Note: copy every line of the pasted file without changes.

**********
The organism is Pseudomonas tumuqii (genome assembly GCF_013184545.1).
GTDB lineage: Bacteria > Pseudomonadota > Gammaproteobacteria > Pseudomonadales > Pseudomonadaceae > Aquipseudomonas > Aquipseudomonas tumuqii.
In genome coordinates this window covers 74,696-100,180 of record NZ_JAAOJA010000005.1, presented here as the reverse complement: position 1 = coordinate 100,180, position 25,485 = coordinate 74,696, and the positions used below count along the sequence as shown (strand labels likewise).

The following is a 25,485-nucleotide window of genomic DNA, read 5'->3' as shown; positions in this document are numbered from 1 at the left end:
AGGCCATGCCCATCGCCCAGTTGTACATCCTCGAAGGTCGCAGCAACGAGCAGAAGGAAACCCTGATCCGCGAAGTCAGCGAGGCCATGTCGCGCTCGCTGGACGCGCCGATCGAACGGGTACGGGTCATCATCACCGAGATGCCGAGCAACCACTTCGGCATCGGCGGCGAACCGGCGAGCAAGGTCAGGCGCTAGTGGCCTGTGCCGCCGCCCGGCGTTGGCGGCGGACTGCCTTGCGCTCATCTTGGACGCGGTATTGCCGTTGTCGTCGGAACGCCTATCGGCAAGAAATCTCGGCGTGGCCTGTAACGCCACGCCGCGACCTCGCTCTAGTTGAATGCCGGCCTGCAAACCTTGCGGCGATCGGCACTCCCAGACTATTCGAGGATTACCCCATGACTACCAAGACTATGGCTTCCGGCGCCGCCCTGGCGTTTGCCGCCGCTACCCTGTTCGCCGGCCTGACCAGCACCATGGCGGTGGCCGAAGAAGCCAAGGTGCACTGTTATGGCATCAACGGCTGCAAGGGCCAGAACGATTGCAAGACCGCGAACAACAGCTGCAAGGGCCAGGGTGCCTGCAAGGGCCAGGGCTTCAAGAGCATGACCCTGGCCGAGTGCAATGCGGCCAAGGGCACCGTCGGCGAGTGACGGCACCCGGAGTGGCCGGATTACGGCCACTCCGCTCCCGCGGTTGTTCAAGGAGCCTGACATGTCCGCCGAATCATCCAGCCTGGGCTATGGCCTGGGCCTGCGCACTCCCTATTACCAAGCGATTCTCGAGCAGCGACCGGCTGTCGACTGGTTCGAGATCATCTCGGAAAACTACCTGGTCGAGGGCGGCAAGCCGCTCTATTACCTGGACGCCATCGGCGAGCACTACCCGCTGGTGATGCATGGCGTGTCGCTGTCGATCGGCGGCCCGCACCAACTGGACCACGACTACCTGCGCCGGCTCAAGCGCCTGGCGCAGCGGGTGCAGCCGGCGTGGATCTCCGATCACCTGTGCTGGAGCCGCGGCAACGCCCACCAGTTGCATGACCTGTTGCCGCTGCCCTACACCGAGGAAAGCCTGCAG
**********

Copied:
The organism is Pseudomonas tumuqii (genome assembly GCF_013184545.1).
GTDB lineage: Bacteria > Pseudomonadota > Gammaproteobacteria > Pseudomonadales > Pseudomonadaceae > Aquipseudomonas > Aquipseudomonas tumuqii.
In genome coordinates this window covers 74,696-100,180 of record NZ_JAAOJA010000005.1, presented here as the reverse complement: position 1 = coordinate 100,180, position 25,485 = coordinate 74,696, and the positions used below count along the sequence as shown (strand labels likewise).

The following is a 25,485-nucleotide window of genomic DNA, read 5'->3' as shown; positions in this document are numbered from 1 at the left end:
AGGCCATGCCCATCGCCCAGTTGTACATCCTCGAAGGTCGCAGCAACGAGCAGAAGGAAACCCTGATCCGCGAAGTCAGCGAGGCCATGTCGCGCTCGCTGGACGCGCCGATCGAACGGGTACGGGTCATCATCACCGAGATGCCGAGCAACCACTTCGGCATCGGCGGCGAACCGGCGAGCAAGGTCAGGCGCTAGTGGCCTGTGCCGCCGCCCGGCGTTGGCGGCGGACTGCCTTGCGCTCATCTTGGACGCGGTATTGCCGTTGTCGTCGGAACGCCTATCGGCAAGAAATCTCGGCGTGGCCTGTAACGCCACGCCGCGACCTCGCTCTAGTTGAATGCCGGCCTGCAAACCTTGCGGCGATCGGCACTCCCAGACTATTCGAGGATTACCCCATGACTACCAAGACTATGGCTTCCGGCGCCGCCCTGGCGTTTGCCGCCGCTACCCTGTTCGCCGGCCTGACCAGCACCATGGCGGTGGCCGAAGAAGCCAAGGTGCACTGTTATGGCATCAACGGCTGCAAGGGCCAGAACGATTGCAAGACCGCGAACAACAGCTGCAAGGGCCAGGGTGCCTGCAAGGGCCAGGGCTTCAAGAGCATGACCCTGGCCGAGTGCAATGCGGCCAAGGGCACCGTCGGCGAGTGACGGCACCCGGAGTGGCCGGATTACGGCCACTCCGCTCCCGCGGTTGTTCAAGGAGCCTGACATGTCCGCCGAATCATCCAGCCTGGGCTATGGCCTGGGCCTGCGCACTCCCTATTACCAAGCGATTCTCGAGCAGCGACCGGCTGTCGACTGGTTCGAGATCATCTCGGAAAACTACCTGGTCGAGGGCGGCAAGCCGCTCTATTACCTGGACGCCATCGGCGAGCACTACCCGCTGGTGATGCATGGCGTGTCGCTGTCGATCGGCGGCCCGCACCAACTGGACCACGACTACCTGCGCCGGCTCAAGCGCCTGGCGCAGCGGGTGCAGCCGGCGTGGATCTCCGATCACCTGTGCTGGAGCCGCGGCAACGCCCACCAGTTGCATGACCTGTTGCCGCTGCCCTACACCGAGGAAAGCCTGCAG